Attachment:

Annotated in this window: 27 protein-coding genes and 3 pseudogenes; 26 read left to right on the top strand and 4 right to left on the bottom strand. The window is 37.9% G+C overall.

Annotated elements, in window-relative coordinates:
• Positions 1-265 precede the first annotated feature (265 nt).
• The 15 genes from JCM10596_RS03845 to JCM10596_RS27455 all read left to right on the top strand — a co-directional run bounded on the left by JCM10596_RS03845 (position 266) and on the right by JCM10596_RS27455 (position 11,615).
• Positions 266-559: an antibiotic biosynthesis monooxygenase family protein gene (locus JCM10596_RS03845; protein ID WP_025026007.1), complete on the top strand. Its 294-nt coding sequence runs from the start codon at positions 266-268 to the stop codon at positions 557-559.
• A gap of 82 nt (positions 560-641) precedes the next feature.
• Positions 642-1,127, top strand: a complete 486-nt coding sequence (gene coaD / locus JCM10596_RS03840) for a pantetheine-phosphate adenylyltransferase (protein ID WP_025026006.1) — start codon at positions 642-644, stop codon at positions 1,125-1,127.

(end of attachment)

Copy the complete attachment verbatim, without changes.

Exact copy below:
Annotated in this window: 27 protein-coding genes and 3 pseudogenes; 26 read left to right on the top strand and 4 right to left on the bottom strand. The window is 37.9% G+C overall.

Annotated elements, in window-relative coordinates:
• Positions 1-265 precede the first annotated feature (265 nt).
• The 15 genes from JCM10596_RS03845 to JCM10596_RS27455 all read left to right on the top strand — a co-directional run bounded on the left by JCM10596_RS03845 (position 266) and on the right by JCM10596_RS27455 (position 11,615).
• Positions 266-559: an antibiotic biosynthesis monooxygenase family protein gene (locus JCM10596_RS03845; protein ID WP_025026007.1), complete on the top strand. Its 294-nt coding sequence runs from the start codon at positions 266-268 to the stop codon at positions 557-559.
• A gap of 82 nt (positions 560-641) precedes the next feature.
• Positions 642-1,127, top strand: a complete 486-nt coding sequence (gene coaD / locus JCM10596_RS03840) for a pantetheine-phosphate adenylyltransferase (protein ID WP_025026006.1) — start codon at positions 642-644, stop codon at positions 1,125-1,127.